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Freedom creates the middle-class, reduces hardship and defines growing success for all; dirty statism and its beguiling relatives communitarianism and social rights are eliminating it.

Todd Sampson

Thanks John. Great post, as usual.

It seems like the tools that are emerging on the internet, and many of the examples in The Power of Pull, are available to everyone -- inside or outside the corporation. Passionate people are using these tools to create amazing things, from open source software using Github to new products funded through Kickstarter, without the need for the corporation. And since the tools being used are built at such a large scale, how could a corporation ever hope to offer something more to its team members? (Even when knowledge stocks were more valuable than today, how often did people search the corporate intranet before hitting Google?)

Have you seen any new examples of institutions being able to provide better access to learning, resources, and/or collaborative acceleration for individuals than they can access on their own?

John Maloney

Guess this is informative for some people, but it is just (yawn) a retread of concepts discovered ‘bout 15-20 years ago. It usually takes 2.5 generations (50 years) to retire such key concepts as Coase's transaction-cost economics (TCE). It's well underway. It not because of lofty books but because it sucks and doesn't work anymore. The knowledge-based view (KBV) is on the rise.

Why can't it happen faster? It is because of overreaching govt regulation, unions and indifference to innovation for starters.

What is a more perfect example of reducing "work to highly specified and standardized instructions" than a labor union contract the size of the Manhattan phone book? It's classic push. What imbeciles say, 'pay teachers more' to get MORE push crap that fails students, parents and society w/confidence? Good grief.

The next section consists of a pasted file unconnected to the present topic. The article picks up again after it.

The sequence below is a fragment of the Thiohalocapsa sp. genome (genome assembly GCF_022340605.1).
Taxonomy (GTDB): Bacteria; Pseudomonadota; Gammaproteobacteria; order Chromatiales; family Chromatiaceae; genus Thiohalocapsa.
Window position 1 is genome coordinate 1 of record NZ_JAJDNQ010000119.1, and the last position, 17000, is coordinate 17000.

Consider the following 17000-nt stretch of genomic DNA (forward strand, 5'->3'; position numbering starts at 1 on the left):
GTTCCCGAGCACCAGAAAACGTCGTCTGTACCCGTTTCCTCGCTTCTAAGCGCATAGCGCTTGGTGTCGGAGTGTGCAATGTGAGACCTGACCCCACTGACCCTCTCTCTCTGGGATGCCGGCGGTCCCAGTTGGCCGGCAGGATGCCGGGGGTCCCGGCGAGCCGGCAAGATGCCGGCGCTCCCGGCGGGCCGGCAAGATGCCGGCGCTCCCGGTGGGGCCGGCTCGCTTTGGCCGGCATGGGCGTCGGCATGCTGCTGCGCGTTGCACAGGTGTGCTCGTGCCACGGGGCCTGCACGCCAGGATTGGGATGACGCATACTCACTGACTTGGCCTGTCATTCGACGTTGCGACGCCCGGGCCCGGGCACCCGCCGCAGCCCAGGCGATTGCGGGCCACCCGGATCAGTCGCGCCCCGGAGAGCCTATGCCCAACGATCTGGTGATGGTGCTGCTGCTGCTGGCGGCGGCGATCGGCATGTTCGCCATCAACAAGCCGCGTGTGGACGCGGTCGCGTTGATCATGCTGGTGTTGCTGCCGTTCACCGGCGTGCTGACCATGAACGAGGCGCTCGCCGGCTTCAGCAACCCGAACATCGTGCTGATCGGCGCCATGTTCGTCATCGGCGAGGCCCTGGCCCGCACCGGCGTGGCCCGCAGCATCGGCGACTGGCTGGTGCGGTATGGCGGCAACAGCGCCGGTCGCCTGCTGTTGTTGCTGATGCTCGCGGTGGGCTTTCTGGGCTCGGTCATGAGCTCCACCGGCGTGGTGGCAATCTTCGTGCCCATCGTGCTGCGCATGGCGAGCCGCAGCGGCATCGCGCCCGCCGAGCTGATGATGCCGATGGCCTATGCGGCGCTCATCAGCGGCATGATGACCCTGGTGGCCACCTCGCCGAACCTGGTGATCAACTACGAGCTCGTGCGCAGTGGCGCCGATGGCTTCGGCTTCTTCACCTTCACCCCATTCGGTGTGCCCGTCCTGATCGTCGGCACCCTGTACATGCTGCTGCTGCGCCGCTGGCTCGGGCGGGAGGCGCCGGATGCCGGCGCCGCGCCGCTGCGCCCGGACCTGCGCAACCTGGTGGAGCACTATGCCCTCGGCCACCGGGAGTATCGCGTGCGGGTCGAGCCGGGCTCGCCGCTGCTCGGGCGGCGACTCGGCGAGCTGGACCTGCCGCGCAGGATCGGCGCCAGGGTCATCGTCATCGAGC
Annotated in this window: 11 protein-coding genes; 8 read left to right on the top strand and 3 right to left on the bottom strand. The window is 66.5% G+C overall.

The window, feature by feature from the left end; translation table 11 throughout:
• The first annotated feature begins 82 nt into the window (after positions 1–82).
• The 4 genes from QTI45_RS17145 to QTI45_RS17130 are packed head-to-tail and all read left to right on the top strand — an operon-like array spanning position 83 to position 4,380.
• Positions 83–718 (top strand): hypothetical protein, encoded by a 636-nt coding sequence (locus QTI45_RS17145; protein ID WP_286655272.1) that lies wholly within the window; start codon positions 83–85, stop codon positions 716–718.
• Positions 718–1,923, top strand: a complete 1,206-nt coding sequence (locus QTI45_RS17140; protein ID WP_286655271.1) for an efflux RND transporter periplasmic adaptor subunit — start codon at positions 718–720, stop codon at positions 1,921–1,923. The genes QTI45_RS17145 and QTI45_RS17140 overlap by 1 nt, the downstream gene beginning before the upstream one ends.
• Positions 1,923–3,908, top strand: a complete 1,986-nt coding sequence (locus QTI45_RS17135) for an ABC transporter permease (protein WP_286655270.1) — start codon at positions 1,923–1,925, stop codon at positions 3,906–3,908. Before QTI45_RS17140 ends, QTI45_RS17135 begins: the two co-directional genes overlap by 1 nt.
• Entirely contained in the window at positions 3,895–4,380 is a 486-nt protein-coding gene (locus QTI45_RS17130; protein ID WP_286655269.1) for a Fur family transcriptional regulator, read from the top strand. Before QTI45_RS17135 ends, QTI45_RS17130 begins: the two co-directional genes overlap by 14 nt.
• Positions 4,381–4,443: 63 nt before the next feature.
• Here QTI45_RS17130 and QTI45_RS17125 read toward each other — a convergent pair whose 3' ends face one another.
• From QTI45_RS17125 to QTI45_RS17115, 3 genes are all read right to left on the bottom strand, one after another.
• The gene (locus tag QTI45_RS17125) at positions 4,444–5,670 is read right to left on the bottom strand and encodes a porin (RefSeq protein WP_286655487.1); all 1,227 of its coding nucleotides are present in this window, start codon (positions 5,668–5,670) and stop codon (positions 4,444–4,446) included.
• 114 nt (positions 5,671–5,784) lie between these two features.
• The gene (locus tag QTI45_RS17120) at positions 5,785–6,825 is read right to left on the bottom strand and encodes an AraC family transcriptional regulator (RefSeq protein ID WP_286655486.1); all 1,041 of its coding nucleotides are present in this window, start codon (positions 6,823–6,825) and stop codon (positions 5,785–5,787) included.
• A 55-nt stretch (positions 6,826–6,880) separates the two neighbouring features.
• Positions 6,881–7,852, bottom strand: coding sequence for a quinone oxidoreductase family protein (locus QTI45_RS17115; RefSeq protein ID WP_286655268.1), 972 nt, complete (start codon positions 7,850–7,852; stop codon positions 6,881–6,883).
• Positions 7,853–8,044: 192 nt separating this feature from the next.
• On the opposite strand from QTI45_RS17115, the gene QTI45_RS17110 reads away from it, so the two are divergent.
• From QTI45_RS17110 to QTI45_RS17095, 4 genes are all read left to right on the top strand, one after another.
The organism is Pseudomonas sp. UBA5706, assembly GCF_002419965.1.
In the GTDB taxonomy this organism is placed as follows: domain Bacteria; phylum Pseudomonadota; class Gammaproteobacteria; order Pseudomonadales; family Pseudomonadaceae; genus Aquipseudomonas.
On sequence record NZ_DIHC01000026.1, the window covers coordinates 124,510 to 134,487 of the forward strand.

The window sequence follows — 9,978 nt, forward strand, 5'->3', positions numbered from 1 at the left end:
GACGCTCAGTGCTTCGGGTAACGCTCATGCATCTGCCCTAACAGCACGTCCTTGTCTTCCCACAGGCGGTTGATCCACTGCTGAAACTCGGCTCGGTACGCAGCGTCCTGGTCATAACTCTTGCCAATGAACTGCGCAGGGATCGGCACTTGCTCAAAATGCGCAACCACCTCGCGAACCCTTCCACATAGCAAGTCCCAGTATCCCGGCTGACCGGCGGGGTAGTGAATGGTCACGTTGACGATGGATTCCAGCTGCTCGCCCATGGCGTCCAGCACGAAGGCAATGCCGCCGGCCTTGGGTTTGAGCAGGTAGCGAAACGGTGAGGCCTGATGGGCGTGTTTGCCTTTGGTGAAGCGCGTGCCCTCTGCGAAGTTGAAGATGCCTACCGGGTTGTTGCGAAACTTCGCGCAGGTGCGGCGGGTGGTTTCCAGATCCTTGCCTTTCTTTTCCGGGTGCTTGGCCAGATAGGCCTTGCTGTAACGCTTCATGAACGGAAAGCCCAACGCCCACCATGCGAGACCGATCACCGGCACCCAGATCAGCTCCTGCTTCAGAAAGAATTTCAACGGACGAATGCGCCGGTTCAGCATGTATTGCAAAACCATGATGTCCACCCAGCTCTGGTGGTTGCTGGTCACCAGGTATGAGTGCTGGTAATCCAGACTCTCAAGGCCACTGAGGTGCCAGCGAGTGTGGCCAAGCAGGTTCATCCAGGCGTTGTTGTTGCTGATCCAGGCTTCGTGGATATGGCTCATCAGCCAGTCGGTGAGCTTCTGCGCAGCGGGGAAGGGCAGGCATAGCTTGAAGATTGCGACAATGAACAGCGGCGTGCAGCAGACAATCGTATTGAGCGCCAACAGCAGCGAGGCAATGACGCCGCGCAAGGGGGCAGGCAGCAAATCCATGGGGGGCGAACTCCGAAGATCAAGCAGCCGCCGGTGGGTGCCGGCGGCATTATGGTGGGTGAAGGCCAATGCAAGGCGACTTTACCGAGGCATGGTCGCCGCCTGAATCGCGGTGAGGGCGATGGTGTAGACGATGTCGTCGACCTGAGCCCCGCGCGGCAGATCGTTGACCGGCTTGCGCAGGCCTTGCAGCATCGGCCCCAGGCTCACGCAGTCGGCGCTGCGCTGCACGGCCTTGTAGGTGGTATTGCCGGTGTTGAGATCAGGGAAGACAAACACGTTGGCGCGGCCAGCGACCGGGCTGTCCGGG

It is high time to get our 'pushy' deficit-based, obese government apparatus out of the way.

For example, welfare, a classic govt push, expands the very problem it is supposedly intended to fix: poverty. How dim are people?

Take healthcare. Do people really want US healthcare reduced to a push system of “highly specified and standardized instructions” from a central govt? Are people fucking insane? What is WRONG with people?

Pull IS great an powerful, but govt is in the way.

Liberty creates the middle class, relieves poverty and achieves growing prosperity for all; filthy statism and its beguiling cousins communitarianism and social justice are killing it.


Hi John - Great post and timely as I just watched Andrew MacAfee's related TED presentation yesterday. I did walk away, enjoying the analysis, but found the conclusion a bit pollyannish.

I think we should all be a bit concerned about letting the systems 'run the show' without human intervention - that can lead to runaway situations which machines chase optimization in a way that is destructive - like automatic trading sell-offs.

We shouldn't forget that as good as the algorithms are and will get, they are 'predictive' based on assumptions and can lead to self-fulfilling prophecies that reinforce biases of algorithm designers. There's also the Black-Swans you point out and unknown-unknowns - we can't assume too much.

If we can replace journalists with software agents that can write 'perfect' articles, sure we can replace CEOs, CFOs, etc with imperfect records and bloated salaries.... very inefficient!

This takes us to a pretty dark place. At it's core this thinking is Anti-Social. If, in our quest for reduce transaction costs to increase access to goods and services for people (a social good), we accept increasingly high-levels of unemployment (reducing buying power and status of people), this is going to disrupt the social compact.

Unless we are moving to a Utopian candy mountain, unlikely, I agree that we need to re-think and re-organize the enterprise. We need to shift from hierarchical/reductionist system thinking to networked/collaborative systems.